Jane Austen’s Emma (1815)

The time has arrived; the moment that I finally read finished a Jane Austen novel. Being a literature student and, therefore, having all these Austen-groupies surrounding me, I could not avoid reading one. In my last winter break, I started reading the novel Emma in one of my reading fits (whenever I have a break, I try to read as much as possible). At that time, I had already finished six novels and, feeling encouraged by some other peers, I took up the book. Anxiously, it had been waiting in my bookcase for this day; the day I would take it in my hands and flip the pages. Unfortunately, I was not able to embrace the book in return.

When I started the book in January, I forcefully got through the first 200 pages. After that I did not look at it for at least a month out of frustration. Today, I finally finished it, going through the pages in a fast pace.

My main turn-off of the book is simply the general topic. The social environment, the characters and the everything-revolves-around-marriage-theme just do not interest me. I think that probably Mark Twain describes my feelings very adequate in the next quote: “Every time I read Pride and Prejudice, I want to dig her up and hit her over the skull with her own shin bone.”

First of all, for the highly literal people amongst us, I am not a violent person. Second of all, of course, I haven’t read Pride and Prejudice but to me this quote counts for Emma as well and it is comforting to know that I am not alone.

Some (Austen-loving) people that I have spoken argued that I have lost my sense of romance and that I am too much absorbed by the ‘modern’ life of fast love. And maybe I have, if we talk in Austen terms. However, is this world that Austen portrays a real measure of romance then?

I am definitely not a pessimistic person, but I think Emma’s world is just too empty and shallow. I do not believe in the I-just-met-you-and-think-you-are-nice-and-goodlooking-so-let’s-marry kind of story line. Also, there is so much more to life than just marrying, so much more good and bad aspects; so much more layers.

Now, I need to add that there are some people who say Austen wrote her novel(s) in an ironic critical way, actually criticizing how her characters live and act. This interpretation does appeal to me at some level and I find it quite interesting. However, not the appealing and interesting kind that would make me want to read 400 pages about it.

Will I ever attempt to read a Jane Austen novel again? Quite honestly I am afraid I will not like any of her other books. But, with the perseverance and optimism that I have, I am going to read at least one of her other novels in the future as well. For now one thing is sure, though; I have had enough Jane Austen for 2012.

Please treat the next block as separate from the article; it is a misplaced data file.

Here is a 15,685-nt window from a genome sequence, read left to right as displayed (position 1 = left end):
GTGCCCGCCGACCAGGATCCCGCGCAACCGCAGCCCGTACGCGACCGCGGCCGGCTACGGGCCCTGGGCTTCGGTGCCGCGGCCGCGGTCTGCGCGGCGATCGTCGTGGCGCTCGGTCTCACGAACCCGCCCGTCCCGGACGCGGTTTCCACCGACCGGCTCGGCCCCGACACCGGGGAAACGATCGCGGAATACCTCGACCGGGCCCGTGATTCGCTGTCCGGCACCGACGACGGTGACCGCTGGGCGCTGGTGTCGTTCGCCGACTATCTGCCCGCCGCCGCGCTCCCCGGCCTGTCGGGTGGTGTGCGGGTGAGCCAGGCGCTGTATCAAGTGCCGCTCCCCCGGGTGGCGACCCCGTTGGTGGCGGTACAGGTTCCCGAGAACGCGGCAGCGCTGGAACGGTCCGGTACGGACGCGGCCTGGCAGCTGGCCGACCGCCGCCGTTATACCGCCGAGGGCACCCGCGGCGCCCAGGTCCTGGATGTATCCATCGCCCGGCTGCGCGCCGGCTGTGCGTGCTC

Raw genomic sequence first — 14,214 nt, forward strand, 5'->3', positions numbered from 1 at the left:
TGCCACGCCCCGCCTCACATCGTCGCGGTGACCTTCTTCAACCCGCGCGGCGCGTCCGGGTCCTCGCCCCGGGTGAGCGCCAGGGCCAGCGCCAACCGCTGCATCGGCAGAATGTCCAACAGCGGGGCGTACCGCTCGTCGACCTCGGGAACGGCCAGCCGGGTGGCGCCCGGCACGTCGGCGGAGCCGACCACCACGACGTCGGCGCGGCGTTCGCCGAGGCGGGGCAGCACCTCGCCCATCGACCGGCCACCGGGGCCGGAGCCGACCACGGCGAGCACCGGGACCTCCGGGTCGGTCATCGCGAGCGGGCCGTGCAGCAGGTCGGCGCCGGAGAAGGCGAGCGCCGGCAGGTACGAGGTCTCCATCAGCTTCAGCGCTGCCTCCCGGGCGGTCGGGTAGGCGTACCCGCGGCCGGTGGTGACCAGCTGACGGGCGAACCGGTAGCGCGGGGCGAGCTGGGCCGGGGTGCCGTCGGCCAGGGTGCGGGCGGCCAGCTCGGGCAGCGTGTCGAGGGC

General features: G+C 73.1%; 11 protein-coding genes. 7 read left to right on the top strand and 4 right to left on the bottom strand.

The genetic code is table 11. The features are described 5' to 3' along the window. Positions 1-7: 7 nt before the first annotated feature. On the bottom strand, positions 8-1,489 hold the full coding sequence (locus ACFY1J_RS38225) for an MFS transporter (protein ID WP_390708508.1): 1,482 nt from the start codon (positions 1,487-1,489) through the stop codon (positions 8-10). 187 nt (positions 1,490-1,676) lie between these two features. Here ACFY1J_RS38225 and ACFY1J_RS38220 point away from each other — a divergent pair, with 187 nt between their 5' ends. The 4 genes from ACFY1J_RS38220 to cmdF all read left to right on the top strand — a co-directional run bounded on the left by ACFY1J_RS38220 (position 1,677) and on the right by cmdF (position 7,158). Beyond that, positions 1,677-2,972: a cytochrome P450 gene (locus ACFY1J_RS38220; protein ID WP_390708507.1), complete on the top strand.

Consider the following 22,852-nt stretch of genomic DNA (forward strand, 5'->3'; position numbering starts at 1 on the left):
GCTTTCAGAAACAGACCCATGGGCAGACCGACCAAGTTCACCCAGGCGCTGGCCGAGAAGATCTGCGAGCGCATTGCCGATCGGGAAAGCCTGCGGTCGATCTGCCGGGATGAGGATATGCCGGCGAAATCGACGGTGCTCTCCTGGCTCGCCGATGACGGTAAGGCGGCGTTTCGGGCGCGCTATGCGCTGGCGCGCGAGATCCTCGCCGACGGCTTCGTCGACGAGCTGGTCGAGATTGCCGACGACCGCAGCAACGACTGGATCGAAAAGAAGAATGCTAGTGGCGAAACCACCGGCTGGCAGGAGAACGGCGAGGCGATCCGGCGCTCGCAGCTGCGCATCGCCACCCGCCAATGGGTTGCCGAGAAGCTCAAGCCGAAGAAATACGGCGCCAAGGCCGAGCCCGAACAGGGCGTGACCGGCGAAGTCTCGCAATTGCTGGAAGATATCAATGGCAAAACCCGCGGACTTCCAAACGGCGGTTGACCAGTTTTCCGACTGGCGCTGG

Or can anybody convince me otherwise?

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10 thoughts on “Jane Austen’s Emma (1815)

  1. Awesome post. I’m yet to read anything by her but I don’t think I’ll like it at all, which is why it’s taken me – a literature student! – so long.

  2. I agree completely!
    Currently, I’m reading Pride and Prejudice. I started February 5th – thank you, Goodreads – and still haven’t finished it. This is a first for me, and all the reasons why can be found in your blog.

  3. When I first read Pride and Prejudice at a very young age, I found it difficult to get through, too; however, I did not understand her properly.  Jane Austen was a critic of her society and had an amazing eye for people-watching; for instance, yes, Miss Bates is meant to be slightly ridiculous and we are meant to see how naïve and selfish Emma is, but how Mr Knightley encourages her to become a better person.  On the other hand, if you’ve read the book, seen the 2009 TV mini-series and still don’t like it, then I don’t see how you can be immediately persuaded to fall in love with the romance.  It’s not for everyone so perhaps you ought to stick to different genres and wait for Austen to grow on you.  Also, once you understand her language, it is much easier to see the subtextual (often humorous) messages to which Austen infers to.  🙂

    • As I mention in my blog as well, I can see that Austen might be very critial of her society. However, the society that she is writing about, criticial or not, just do not interest me that much. Also, I have seen a BBC adaptation and, even though I thought that was okay while it lasted, I definitely dit not fall in love with Austen. I guess tastes differ, and often I find that people either “hate or love” her works.

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